Icarus watched from the shadows of a yew. King Minos stood on the shore of the pond. Beauty was his only crown. Miletus, freshly stolen from his mother’s arms, was naked. The water breached his navel and lapped against his chest. His scrawny arms pushed at a fleet of small sailboats. The only communication between king and boy was an occasional wave of Minos’ hand as he directed the war game.
Did Minos show his loneliness, perhaps in the slouch of his back or a twitch of muscle?
Daedalus had bid him to hurry with his errand but Icarus lingered, watching. Confined to his workshop prison, Icarus’ father used him as his eyes and legs in the castle. Daedalus collected crimes against the gods like badges of honor. His latest transgression was a cow costume for Queen Pasiphae. Only Daedelus, master carver, inventor and craftsman, could make a bull believe a queen was a cow. But was this a crime? Icarus wasn’t certain. The gods made her love it. Daedelus only provided the means to consummate that love. Minos didn’t agree. Perhaps he could have overlooked this betrayal had the union not spawned a half-breed monster. Daedalus would be freed only when he finished the labyrinth to hide the Queen’s love-child. Free then, to leave Crete. He expected Icarus to go with him.
“Sire,” said Icarus. No answer. He reached his hand to the king’s shoulder, afraid to startle him, but more afraid to feel the heat of his skin.
“Minos?” The familiar name was like a favorite shirt, now outgrown but still comforting.
Minos turned abruptly, his face a king’s mask of rage. Then it softened.
“Icarus. It’s you. Gave me a fright, son.” He clasped him on the shoulder, as if they were old friends. As if the beard sprouting on Icarus’ lip hadn’t banished him from the king’s bed.
“No! To the right, Miletus. Yes, that way.” Minos sighed. “He can’t control the boat. Give him a hand, Icarus. I’m in the middle of an important maneuver.” Crete was an island nation. Its fleet was the King’s best weapon and his only joy. Icarus had once loved the tiny replicas of the Cretian fleet, the decks and masts carved by his father and painted with care. Icarus would play out mock battles while Minos plotted against his enemies. Much of his youth had expired in this way, hours wasted by candlelight with precious maps used as bedclothes.
Icarus stepped into the pond. The tepid water did nothing to shrink his lust.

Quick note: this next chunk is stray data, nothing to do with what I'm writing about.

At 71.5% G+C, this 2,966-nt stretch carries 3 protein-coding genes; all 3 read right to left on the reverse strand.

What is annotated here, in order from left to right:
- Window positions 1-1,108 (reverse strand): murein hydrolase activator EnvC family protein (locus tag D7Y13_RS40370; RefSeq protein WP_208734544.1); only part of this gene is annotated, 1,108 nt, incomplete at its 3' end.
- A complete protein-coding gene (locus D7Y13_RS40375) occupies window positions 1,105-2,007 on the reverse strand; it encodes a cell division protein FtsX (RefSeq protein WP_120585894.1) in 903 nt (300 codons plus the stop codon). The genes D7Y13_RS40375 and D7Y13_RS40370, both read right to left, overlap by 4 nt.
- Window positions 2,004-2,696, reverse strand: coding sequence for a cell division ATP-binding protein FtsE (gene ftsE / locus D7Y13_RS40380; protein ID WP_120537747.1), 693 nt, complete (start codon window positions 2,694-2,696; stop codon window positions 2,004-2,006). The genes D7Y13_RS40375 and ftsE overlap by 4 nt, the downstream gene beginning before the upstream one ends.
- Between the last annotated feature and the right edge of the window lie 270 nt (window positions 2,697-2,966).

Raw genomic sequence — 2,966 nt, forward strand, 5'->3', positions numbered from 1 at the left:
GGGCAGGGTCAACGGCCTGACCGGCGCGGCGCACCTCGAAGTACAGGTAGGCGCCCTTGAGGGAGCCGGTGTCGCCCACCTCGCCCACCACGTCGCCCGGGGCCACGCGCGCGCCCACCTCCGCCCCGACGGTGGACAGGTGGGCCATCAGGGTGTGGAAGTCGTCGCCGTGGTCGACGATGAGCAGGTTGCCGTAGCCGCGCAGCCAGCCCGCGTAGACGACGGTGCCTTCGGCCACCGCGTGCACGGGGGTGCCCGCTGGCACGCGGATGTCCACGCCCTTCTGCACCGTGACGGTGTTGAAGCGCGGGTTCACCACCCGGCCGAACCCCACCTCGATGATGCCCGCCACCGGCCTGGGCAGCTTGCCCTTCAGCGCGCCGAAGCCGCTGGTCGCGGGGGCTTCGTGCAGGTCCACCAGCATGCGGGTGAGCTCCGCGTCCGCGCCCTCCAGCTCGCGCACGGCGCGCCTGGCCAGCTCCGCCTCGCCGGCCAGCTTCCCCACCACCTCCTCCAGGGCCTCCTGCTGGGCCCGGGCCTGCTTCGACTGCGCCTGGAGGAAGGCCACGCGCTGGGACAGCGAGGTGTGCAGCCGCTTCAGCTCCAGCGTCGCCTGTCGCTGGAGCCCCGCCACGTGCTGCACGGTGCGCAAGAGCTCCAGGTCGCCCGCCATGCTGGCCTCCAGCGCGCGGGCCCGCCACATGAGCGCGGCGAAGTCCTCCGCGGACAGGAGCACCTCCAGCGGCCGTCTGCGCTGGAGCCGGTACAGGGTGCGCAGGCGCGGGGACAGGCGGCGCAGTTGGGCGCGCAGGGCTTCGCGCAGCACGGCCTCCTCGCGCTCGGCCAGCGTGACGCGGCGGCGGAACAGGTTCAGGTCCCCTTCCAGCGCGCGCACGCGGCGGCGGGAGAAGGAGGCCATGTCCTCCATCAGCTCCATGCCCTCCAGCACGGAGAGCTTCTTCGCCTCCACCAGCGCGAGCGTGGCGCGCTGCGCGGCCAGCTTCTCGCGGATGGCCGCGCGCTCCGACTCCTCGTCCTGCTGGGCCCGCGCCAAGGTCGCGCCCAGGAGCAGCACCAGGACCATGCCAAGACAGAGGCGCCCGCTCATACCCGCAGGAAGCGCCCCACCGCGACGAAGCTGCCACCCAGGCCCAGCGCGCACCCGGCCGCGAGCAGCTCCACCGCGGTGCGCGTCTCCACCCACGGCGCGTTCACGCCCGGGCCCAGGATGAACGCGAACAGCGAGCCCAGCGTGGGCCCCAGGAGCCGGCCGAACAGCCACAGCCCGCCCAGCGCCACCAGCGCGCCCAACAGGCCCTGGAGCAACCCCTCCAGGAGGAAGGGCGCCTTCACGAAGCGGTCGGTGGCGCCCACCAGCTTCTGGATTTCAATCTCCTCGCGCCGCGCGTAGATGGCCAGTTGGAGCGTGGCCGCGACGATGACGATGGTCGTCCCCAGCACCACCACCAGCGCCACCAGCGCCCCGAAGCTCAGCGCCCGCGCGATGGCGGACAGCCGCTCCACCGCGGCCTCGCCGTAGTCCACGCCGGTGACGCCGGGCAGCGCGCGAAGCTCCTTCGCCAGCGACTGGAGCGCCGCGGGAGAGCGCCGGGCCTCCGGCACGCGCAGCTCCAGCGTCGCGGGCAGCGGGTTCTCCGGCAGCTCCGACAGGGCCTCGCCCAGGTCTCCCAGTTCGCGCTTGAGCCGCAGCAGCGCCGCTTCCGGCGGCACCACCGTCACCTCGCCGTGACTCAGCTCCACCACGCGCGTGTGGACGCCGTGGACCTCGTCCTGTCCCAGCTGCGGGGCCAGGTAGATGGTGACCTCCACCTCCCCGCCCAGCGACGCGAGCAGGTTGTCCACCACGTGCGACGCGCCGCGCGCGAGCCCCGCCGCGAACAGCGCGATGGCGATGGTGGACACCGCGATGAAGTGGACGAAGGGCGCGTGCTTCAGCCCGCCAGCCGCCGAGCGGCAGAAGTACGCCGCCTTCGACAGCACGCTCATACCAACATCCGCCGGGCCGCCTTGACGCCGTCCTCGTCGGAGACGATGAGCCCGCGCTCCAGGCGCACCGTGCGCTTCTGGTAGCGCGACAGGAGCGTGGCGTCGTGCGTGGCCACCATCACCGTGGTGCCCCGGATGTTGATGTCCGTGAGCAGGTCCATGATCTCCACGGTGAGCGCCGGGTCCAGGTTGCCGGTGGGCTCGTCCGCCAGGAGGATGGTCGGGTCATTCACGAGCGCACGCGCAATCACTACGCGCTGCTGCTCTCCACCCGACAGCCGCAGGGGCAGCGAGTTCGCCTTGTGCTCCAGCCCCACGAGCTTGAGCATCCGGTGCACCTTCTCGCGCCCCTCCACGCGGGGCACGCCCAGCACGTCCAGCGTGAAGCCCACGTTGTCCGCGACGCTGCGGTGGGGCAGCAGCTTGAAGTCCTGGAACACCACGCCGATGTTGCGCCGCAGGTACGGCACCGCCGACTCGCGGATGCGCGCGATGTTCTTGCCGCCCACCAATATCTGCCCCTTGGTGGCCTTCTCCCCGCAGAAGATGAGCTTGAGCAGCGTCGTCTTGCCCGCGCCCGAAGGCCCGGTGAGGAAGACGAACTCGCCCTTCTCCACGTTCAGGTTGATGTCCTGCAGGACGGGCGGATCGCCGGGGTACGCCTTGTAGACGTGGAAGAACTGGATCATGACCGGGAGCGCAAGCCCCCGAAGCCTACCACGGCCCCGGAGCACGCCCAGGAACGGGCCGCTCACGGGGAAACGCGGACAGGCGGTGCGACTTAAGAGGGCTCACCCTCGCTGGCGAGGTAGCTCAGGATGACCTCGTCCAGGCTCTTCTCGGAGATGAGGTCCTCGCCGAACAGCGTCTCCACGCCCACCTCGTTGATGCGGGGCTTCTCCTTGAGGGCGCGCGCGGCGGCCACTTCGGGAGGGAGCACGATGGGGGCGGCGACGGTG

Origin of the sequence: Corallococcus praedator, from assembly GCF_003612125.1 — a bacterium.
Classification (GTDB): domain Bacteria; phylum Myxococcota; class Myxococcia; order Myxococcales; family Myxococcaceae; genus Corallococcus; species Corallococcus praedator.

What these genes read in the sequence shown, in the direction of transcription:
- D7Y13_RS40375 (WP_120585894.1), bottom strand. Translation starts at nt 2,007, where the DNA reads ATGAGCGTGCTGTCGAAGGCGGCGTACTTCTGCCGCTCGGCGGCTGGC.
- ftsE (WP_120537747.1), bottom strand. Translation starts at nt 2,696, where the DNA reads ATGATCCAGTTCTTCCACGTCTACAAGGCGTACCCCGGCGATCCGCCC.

“Move the boat to the right, son. Show the boy.” Miletus moved aside and Icarus gently waved the water to the right. The soft ripples pushed the boat. Minos beamed.
“Watch and learn, my boy,” he said. “Now show him how to do a storm.” Icarus looked up, not believing. “Show him! Show him!” Icarus clasped his hands together and struck the water hard, just behind the stern. A splash covered the boat in a sheer wave. Icarus repeated this trick three times. The little ship almost overwhelmed with each wave, but righted itself at the last second.
Icarus straightened. His black hair dripped into his eyes. A hawk circled the clearing, looking for careless prey. Its langourous path in the sky irritated him. Nothing should move with such simple-minded freedom. If he had wings, he would shoot straight for the sun and confront the gods for exploiting the hearts of men.
“Well done, Icarus,” said Minos. “Now let’s see you, Miletus.” The boy clasped his small hands together as Icarus left the pool. Minos gripped his arm and Icarus fought the urge to shake off his hand.
“Haven’t lost your touch, have you, my boy?”
My touch, my thoughts, my sanity, my dreams, my heart, my stomach… I’ve lost it all.
“My father needs you, Sire,” he said. “It’s about the labyrinth.” But Minos didn’t hear. He’d already turned back to his new page.
“To the right, Miletus. Use some finesse, boy!”
Icarus walked away, shaking out his pant legs. Minos’ cheering followed him, until he turned, unable to resist a last look at his king. That’s when he saw her.
Queen Pasiphae kneeled beside a fence, beyond the pond. Her spine was straight as befitted a queen, but her body sagged against the post. She gazed at the bulls grazing in the pasture. Even from the distance, Icarus recognized the large bull in the center, still the master of the herd despite the sprinkling of grey in he shining coat. Pasiphae had borne the curse of the Gods’ passion. But then, Icarus sighed, everyone needs a passion.
With his hand shielding his eyes from the sun, Icarus saw the hawk circling, still hungry. He fitted a stone into his wet slingshot and took aim. The bird fell.
Though fantasy is her first love, Kim McDougall writes anything from children’s picture books to horror fiction. She believes that genres are crippling literature. A story takes on whatever form it needs. She doesn’t set out to write a fantasy or a romance. Rather, she writes a story as it demands to be written and then tries to fit it into a category only for the sake of convenience. Needless to say, some of her stories fall through the genre cracks. So she has created her own genre. Read Between the Cracks fiction at www.kimmcdougall.com.